The Wizards moved into their expansive, new practice facility in Ward 8 last September, just before training camp. That makes this summer the first time it has served as their offseason headquarters.

That has led to a question for the basketball operations staff that is trickier than it may seem: where will they hold their draft war room? 

For many years, it was in the Wizards' locker room at Capital One Arena. They lined it with tables and used a projector screen to watch as Adam Silver delivered the news pick-by-pick.

Now, they need to find a new location, one with proper television viewing and enough space for what could be a larger contingent than in years past with the team holding a higher pick and thus more interest in being there for the action.

With fewer than three weeks until the draft, the question still remains of who will be running that room, who will be making the decisions. Now 59 days since they fired Ernie Grunfeld, the Wizards still do not have a full-time replacement as team president.

That timeline, as owner Ted Leonsis explained to NBC Sports Washington this week, is more about patience than panic. He sees choosing Grunfeld's long-term successor as something he shouldn't rush, even if it seems like the Wizards are running out of candidates and time to make the call.

Speculation around the league has the Wizards holding out for someone currently in the front office of an NBA Finals team. The Warriors and Raptors just kicked off their series and, if it goes the distance, will be playing into mid-June. Game 6 is set for June 13 and Game 7 for June 16.


If Leonsis can't interview someone in their front office until then, that would leave just days before the draft. And he hinted to NBCSW's Chris Miller he is considering that scenario. 

One of the most interesting things he said on the Wizards Talk podcast was this:

"I wouldn't let one of my key people in the playoffs go interview."

Leonsis is taking his time, hoping to get this right and to not have to go through this process again anytime soon. And, interestingly enough, the 59 days do not stand out as much as one might think in terms of how long these things usually take.

The Pelicans recently took 56 days between firing Dell Demps and hiring David Griffin. Last year, the Hornets had 47 days between dismissing Rich Cho and bringing in Mitch Kupchak.

Those two were short in comparison to how some other teams have operated recently. The Timberwolves waited 114 days before hiring Gersson Rosas to run their front office. James Jones was the interim GM in Phoenix for 185 days before he was promoted to full-time in April.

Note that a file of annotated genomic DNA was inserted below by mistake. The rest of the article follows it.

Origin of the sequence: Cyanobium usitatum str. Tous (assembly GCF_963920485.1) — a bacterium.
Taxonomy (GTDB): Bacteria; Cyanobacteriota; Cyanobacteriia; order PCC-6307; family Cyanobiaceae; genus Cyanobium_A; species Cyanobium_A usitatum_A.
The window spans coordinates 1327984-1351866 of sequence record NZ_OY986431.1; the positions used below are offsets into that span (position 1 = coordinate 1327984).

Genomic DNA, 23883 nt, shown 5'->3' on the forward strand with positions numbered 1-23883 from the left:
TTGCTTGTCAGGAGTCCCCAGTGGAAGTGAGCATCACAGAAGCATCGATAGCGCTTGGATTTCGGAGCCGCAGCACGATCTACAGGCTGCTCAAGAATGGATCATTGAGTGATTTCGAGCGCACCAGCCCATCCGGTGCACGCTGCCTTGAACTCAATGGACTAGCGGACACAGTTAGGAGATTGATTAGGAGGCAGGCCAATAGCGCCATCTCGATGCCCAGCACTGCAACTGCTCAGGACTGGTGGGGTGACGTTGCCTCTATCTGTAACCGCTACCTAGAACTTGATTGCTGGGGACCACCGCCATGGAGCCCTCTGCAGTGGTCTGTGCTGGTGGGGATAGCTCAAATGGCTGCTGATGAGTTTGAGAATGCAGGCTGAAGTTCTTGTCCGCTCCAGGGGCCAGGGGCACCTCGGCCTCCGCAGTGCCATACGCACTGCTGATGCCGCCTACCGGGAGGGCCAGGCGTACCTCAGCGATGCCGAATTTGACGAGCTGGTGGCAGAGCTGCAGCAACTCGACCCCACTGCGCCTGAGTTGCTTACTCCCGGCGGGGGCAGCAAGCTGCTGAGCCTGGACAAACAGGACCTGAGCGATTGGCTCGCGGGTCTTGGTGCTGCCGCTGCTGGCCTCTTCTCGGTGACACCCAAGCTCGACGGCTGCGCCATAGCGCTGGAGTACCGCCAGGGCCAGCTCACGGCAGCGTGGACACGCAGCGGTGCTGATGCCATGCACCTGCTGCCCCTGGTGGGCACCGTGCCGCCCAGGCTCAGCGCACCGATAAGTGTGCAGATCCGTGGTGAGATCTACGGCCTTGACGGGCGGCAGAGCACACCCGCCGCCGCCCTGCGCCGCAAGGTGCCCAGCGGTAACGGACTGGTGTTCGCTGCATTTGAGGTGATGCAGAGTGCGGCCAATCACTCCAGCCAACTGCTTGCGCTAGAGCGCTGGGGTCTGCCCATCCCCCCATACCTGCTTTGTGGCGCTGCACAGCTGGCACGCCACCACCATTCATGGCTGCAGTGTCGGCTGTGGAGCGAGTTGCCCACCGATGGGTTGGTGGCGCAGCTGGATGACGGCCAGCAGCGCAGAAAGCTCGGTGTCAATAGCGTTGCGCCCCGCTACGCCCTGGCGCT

The key here, though, isn't the time, it is the timing. All of those teams wrapped up their searches long before the draft. The Wizards now seem to at least have a chance of dragging this out until very close to June 20, if not after.

If it goes past June 20, that wouldn't be unprecedented, either. In fact, the last time the franchise was searching for a new team architect, in 2003, they didn't make the hire until June 30. That was, of course, the time they hired Grunfeld, now 16 years ago.

That anecdote may not provide anyone solace for how the Wizards are operating now. They didn't exactly ace the draft in 2003. Though they found Steve Blake in the second round, they picked a bust 10th overall in Jarvis Hayes. 

Whatever they could have gleaned from the pre-draft process about Hayes' bust potential, they missed. And this time around, they could be risking that happening again.

Unless they promote interim president Tommy Sheppard to be their long-term guy, the person they hire will have not been there representing them for the NBA Combine. The global camp was canceled, but Sheppard has been on the road attending agent-held pro days. 

On Monday, the Wizards will begin their pre-draft workout process at the practice facility. The first few days will be a host of players more likely to go in the second round or be options for their G-League team. Some names include Shizz Alston Jr. of Temple, Trey Mourning of Georgetown and Marques Bolden of Duke, according to two people familiar with their plans.

Several days into the process, they will begin bringing in the bigger names, players who could be real options at the No. 9 pick. They have workouts scheduled with Coby White of North Carolina and Keldon Johnson of Kentucky, NBC Sports Washington has learned.

Workouts can sometimes be considered tentative, even days in advance. Some players cancel when they get promises from other teams. It has happened with the Wizards before, like when Chandler Hutchison backed out last-second in 2018.

But in about a week, the Wizards will be getting a close look at players who are real options at ninth overall. Maybe Leonsis can overlook the disadvantages of not having his long-term president there to see those workouts and interact with the players in a face-to-face interview process. But clearly, there would be advantages to having that person there.

Sometimes it is an up-close look at how a player fares against others in his range. Though agents often work to avoid those scenarios, the Wizards used a direct comparison to make their decision last summer.

They chose Troy Brown Jr. with the 15th overall pick after watching him work out in their facility against Zhaire Smith. They took Brown when it came down to him, Smith and Lonnie Walker IV on their draft board, according to people familiar with their process.

If Leonsis gets this hire right, like really right, then no one will care in four years about that person missing a few pre-draft workouts back in the summer of 2019. He is making a call that will set the course for his franchise for many years to come. 

But the calendar keeps shifting and the longer they wait, the more that wait will affect their pre-draft process.